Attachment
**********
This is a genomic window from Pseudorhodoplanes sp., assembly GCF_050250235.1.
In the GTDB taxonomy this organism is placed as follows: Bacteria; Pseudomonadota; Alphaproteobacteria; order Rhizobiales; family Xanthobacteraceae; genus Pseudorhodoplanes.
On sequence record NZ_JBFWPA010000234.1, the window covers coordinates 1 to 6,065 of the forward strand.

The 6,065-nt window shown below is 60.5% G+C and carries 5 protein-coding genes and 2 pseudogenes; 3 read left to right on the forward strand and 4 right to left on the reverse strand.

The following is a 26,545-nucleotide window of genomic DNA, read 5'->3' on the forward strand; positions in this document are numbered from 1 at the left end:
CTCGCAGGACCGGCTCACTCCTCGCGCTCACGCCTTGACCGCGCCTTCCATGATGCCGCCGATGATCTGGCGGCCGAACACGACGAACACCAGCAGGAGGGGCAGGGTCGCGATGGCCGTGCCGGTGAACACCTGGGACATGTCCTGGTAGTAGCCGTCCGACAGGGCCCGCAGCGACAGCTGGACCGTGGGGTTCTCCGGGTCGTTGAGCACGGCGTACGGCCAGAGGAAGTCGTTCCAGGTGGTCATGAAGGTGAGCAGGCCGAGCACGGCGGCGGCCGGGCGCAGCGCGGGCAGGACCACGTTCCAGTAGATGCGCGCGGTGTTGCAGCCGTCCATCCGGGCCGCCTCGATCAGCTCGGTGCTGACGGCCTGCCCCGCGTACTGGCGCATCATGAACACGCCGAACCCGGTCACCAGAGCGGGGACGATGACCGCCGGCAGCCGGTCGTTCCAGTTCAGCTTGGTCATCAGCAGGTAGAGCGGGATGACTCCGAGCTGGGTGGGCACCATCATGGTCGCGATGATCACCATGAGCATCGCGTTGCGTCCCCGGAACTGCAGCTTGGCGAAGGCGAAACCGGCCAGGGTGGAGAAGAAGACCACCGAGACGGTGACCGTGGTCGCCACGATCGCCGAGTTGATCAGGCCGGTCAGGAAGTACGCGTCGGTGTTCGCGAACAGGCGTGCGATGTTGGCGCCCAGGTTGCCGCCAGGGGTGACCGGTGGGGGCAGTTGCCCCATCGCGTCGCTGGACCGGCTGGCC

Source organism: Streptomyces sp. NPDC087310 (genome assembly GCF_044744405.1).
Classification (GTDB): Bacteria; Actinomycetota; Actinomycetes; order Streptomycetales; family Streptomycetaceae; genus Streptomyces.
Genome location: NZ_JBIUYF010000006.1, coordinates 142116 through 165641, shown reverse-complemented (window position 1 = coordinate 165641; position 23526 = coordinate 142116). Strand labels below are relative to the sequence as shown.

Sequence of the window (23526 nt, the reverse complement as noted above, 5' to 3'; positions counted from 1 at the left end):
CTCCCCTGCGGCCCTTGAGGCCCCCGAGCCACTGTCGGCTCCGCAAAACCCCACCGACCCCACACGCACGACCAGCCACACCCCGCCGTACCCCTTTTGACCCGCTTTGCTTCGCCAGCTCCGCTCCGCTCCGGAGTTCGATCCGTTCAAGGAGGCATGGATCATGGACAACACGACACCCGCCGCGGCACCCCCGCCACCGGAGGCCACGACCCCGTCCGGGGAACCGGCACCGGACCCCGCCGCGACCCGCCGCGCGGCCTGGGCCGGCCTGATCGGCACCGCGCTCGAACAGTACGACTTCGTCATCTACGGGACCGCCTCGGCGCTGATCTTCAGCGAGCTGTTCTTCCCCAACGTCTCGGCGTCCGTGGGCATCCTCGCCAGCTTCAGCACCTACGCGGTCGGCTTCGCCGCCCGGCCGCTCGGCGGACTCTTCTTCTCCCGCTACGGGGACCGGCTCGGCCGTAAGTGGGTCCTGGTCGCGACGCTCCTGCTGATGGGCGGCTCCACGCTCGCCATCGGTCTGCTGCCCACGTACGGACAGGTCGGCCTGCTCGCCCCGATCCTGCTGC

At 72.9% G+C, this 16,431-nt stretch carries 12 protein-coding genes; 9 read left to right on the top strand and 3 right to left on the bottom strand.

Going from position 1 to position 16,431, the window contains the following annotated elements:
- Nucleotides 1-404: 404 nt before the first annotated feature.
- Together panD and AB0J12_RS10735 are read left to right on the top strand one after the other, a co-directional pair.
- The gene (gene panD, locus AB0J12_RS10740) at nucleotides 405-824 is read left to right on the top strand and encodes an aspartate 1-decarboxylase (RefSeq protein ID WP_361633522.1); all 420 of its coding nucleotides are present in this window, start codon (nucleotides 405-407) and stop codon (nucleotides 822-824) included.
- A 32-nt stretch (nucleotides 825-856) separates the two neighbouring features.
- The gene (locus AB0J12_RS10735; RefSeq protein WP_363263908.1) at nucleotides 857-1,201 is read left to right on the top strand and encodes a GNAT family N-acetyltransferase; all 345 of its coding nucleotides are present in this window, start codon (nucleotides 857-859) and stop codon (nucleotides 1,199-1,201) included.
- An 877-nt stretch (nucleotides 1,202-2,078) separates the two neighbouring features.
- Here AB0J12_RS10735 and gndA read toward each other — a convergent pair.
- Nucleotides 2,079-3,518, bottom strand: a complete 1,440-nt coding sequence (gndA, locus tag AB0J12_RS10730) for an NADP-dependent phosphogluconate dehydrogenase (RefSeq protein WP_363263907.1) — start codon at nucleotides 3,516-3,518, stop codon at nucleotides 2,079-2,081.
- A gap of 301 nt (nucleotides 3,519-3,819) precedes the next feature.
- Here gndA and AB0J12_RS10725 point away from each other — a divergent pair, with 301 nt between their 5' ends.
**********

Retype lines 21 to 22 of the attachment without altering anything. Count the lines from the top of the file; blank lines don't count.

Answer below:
- Nucleotides 2,079-3,518, bottom strand: a complete 1,440-nt coding sequence (gndA, locus tag AB0J12_RS10730) for an NADP-dependent phosphogluconate dehydrogenase (RefSeq protein WP_363263907.1) — start codon at nucleotides 3,516-3,518, stop codon at nucleotides 2,079-2,081.
- A gap of 301 nt (nucleotides 3,519-3,819) precedes the next feature.